“We proclaim human intelligence to be morally valuable per se because we are human. If we were birds, we would proclaim the ability to fly as morally valuable per se. If we were fish, we would proclaim the ability to live underwater as morally valuable per se. But apart from our obviously self-interested proclamations, there is nothing morally valuable per se about human intelligence.” – Gary L. Francione
This morning, I am heartened by the parrots. First, it’s Bruce, a New Zealand kea with a severe disability, who has fashioned his own prosthetic. Bruce is missing most of his upper beak, which is essential for preening, which removes parasites and dirt from feathers. Researchers watching Bruce observed that he was not simply enamored with pebbles in a random manner. He only picked them up to preen. Unlike other birds interacting with stones for other reasons, Bruce only picked up pebbles of a specific size. He’d fit these between his tongue and lower beak when he preened. No other kea did this. It was his own idea, they concluded. Upon publication of these findings, some asked the scientists why they had not given Bruce a proper prosthetic. He doesn’t need one, they answered.
Also, in an experiment involving trading tokens for treats, African grey parrots have been demonstrating a remarkable tendency to help one another, even when there is no obvious benefit to the helper. When one parrot had the tokens, but no access to the treats, he would pass the tokens to the bird beside him, even if the other was a stranger. The other bird could trade the tokens for treats. Repeating the experiment with other species, researchers found the Blue-headed macaws to be more selfish, perhaps because they live in smaller, unchanging groups. One of the researchers offered an alternative reading of this disparity in sharing, suggesting that perhaps the selfish species are just not as good at understanding the needs of their mates.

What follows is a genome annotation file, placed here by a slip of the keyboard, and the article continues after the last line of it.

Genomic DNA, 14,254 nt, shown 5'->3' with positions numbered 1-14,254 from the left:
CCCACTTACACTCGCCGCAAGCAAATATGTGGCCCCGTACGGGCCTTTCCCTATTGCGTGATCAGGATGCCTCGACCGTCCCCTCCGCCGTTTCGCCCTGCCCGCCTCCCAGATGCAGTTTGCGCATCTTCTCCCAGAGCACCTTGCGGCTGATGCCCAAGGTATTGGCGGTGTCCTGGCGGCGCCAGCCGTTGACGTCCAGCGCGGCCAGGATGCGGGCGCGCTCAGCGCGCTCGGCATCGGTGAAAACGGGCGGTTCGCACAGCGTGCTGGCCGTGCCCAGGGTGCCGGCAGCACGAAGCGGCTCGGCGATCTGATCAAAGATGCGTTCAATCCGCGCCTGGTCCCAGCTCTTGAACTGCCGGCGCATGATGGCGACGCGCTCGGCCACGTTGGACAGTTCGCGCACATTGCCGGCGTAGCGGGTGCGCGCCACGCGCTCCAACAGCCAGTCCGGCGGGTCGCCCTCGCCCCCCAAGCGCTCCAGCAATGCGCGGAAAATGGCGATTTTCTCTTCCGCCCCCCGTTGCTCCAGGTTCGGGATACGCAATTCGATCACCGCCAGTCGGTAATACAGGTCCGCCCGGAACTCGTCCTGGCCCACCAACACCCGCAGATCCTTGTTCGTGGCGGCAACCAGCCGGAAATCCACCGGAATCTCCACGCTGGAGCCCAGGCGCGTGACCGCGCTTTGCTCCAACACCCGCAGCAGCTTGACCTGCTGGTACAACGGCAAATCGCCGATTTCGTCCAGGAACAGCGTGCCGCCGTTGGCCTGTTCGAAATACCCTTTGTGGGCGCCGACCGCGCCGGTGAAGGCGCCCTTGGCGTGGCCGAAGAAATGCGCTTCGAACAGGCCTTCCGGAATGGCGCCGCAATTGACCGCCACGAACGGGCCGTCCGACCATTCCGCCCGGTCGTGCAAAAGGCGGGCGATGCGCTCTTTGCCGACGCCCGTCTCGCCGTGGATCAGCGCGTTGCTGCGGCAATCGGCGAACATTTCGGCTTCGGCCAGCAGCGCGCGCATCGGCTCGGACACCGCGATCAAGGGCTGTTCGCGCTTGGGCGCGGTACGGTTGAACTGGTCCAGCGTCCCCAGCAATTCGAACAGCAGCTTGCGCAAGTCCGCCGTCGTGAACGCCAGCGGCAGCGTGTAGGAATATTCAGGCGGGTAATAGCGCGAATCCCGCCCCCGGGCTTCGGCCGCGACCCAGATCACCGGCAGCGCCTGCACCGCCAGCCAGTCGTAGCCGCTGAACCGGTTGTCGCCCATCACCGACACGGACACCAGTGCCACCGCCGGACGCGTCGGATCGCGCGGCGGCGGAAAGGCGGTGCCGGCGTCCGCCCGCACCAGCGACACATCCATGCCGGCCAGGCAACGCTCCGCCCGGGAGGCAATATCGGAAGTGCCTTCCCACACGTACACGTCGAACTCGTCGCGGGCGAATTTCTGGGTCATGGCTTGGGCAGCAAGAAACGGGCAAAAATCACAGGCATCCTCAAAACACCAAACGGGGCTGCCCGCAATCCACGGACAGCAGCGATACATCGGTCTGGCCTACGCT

I have no small amount of fascination with birds, and reminders back to this often call to mind a passage from Terry Tempest Williams: “Once upon a time, when women were birds, there was the simple understanding that to sing at dawn and to sing at dusk was to heal the world through joy. The birds still remember what we have forgotten, that the world is meant to be celebrated” (from When Women Were Birds: Fifty-four Variations on Voice). Amen.
I discovered a report about the study published in The Journal of Scientific Reports, “Self-care tooling innovation in a disabled kea” through a link in this New York Times article by Nicholas Bakalar, which in turn led me to this one on African grey parrots by Elizabeth Preston.
Gary L. Francione has raised interesting questions about the way that current practices in what passes for animal rights legislation tend only to reinforce systemic hierarchies that treat animals as property. Distinguishing between rights and welfare of animals, Francione has argued that the single most important right of animals that should be understood, is the right not to be treated as property.
More bird-themed posts: